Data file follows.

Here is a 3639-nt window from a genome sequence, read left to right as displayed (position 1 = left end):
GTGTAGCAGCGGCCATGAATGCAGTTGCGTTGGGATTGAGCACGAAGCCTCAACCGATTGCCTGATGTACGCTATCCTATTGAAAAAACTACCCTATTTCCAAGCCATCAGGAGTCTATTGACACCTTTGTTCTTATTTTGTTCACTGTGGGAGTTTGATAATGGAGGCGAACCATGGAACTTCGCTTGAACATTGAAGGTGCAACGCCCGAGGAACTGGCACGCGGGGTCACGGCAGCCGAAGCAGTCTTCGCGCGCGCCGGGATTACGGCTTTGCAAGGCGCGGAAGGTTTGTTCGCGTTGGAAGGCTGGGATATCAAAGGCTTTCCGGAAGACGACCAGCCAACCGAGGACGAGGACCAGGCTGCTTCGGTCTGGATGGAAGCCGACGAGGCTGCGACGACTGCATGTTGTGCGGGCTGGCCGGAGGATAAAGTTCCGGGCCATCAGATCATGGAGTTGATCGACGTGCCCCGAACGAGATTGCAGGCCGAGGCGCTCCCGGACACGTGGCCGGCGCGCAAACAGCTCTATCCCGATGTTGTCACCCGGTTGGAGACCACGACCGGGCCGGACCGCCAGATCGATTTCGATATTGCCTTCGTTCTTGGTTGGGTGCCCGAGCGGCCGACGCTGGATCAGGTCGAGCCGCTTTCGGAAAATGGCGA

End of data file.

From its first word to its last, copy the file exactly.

Here is a 3639-nt window from a genome sequence, read left to right as displayed (position 1 = left end):
GTGTAGCAGCGGCCATGAATGCAGTTGCGTTGGGATTGAGCACGAAGCCTCAACCGATTGCCTGATGTACGCTATCCTATTGAAAAAACTACCCTATTTCCAAGCCATCAGGAGTCTATTGACACCTTTGTTCTTATTTTGTTCACTGTGGGAGTTTGATAATGGAGGCGAACCATGGAACTTCGCTTGAACATTGAAGGTGCAACGCCCGAGGAACTGGCACGCGGGGTCACGGCAGCCGAAGCAGTCTTCGCGCGCGCCGGGATTACGGCTTTGCAAGGCGCGGAAGGTTTGTTCGCGTTGGAAGGCTGGGATATCAAAGGCTTTCCGGAAGACGACCAGCCAACCGAGGACGAGGACCAGGCTGCTTCGGTCTGGATGGAAGCCGACGAGGCTGCGACGACTGCATGTTGTGCGGGCTGGCCGGAGGATAAAGTTCCGGGCCATCAGATCATGGAGTTGATCGACGTGCCCCGAACGAGATTGCAGGCCGAGGCGCTCCCGGACACGTGGCCGGCGCGCAAACAGCTCTATCCCGATGTTGTCACCCGGTTGGAGACCACGACCGGGCCGGACCGCCAGATCGATTTCGATATTGCCTTCGTTCTTGGTTGGGTGCCCGAGCGGCCGACGCTGGATCAGGTCGAGCCGCTTTCGGAAAATGGCGA